The overall point of the book is that evangelism is in a wayward state in our current cultural climate. For a lot of people, it means tracts and pamphlets, brimstone condemnations, self-righteous judgment, that sort of thing. Even if you dial that back, just the act of telling someone that their beliefs are wrong or their actions sinful is the worst possible social blunder, impolite at best and offensive, bordering on a human rights violation, at worst. On the other end of it, many Christians have taken such cultural frowning on proselytizing to heart to the extent that even talking about their faith is uncomfortable. The goal of the book is to move back towards a model of relational evangelism, purposeful and personal without being offensive.
I'm not unsympathetic to the idea. Drive-by, shotgun-style evangelism is a net with very big holes in it. I can't say it doesn't have a place, but it's not going to catch a lot of fish. Religion has become a very personal thing, not a public expression, in the last several decades (for better or worse.) Even Pope Francis is on the same page:
He smiles again and replies: "Proselytism is solemn nonsense, it makes no sense. We need to get to know each other, listen to each other and improve our knowledge of the world around us. Sometimes after a meeting I want to arrange another one because new ideas are born and I discover new needs. This is important: to get to know people, listen, expand the circle of ideas. The world is crisscrossed by roads that come closer together and move apart, but the important thing is that they lead towards the Good."I feel like the Pope is a bit too heavy handed with the Universalism-angle in this interview, but that could be the translation. The bottom line is that conversion is a different process for everyone, and that makes it a very personal thing. Formulas and presentations aren't necessarily the way to go, but a direct relationship can make for a much more natural progression.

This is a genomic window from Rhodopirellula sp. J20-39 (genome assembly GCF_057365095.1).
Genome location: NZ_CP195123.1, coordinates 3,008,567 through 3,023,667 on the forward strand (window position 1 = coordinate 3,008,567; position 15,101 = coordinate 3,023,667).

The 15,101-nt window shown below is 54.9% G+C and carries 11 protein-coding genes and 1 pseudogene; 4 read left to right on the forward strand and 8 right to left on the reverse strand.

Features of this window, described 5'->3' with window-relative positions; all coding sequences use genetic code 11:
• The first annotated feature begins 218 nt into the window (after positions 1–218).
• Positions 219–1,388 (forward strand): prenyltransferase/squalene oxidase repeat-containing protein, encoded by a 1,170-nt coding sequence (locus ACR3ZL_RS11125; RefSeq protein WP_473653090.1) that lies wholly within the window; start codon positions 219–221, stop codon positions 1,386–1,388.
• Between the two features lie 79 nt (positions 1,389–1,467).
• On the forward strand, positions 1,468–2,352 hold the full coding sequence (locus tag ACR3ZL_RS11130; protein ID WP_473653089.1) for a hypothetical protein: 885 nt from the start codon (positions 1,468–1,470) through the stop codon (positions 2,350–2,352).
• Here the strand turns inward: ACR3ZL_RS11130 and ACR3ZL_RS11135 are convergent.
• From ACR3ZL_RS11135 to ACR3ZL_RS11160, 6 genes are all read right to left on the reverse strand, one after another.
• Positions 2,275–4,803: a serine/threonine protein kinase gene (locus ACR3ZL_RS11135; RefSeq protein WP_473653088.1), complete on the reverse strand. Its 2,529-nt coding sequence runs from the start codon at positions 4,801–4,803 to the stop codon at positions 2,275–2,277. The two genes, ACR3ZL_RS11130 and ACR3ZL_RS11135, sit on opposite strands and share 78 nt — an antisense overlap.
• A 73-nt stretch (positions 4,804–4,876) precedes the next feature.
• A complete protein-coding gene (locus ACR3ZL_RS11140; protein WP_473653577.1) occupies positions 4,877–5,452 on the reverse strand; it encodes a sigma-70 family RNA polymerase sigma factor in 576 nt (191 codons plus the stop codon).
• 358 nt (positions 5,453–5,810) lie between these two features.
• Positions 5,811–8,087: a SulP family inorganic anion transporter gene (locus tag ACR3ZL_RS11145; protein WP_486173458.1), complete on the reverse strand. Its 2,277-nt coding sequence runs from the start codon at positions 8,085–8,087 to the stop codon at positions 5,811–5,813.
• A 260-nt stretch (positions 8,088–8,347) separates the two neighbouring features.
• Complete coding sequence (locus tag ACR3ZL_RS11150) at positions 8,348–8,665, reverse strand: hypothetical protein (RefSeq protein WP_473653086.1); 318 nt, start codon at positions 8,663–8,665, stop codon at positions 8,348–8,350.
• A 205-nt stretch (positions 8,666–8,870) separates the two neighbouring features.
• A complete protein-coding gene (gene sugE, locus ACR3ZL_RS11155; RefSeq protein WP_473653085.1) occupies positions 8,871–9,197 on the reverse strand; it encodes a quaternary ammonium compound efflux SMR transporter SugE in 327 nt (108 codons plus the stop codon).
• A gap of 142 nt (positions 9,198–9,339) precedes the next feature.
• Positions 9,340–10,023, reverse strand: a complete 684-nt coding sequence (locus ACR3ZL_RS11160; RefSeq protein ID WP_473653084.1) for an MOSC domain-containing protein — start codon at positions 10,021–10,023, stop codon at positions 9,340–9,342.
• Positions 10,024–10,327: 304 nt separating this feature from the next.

The first week focused on the idea that everyone is on a spiritual journey, and half the battle in having a productive conversation about faith is understanding where your friend is on their own path how to address them in that place.
Frankly, I think I missed the point of the study in the first week. The goal of the study is to help make evangelism a natural process, getting away from heavily religious terminology that might scare or confuse folks, working on a personal level. What did I do? I prepared a discussion that tried to form a biblical basis for the idea that everyone is on a spiritual journey. I tried to establish a connection between the ideas Peace was laying out for the conversion process and traditional theological ideas. If you're used to thinking in technical ways, it's hard to break away from that.
Hopefully the coming weeks will be more natural. It's frustrating to me so far that each session is very light on material; preparing an actual "lesson" seems counter-intuitive to the goal of the study, but hoping that three pages of material focused on a single idea can generate 1-2 hours of conversation seems overly optimistic to me. Still, I look forward to seeing how the study turns out.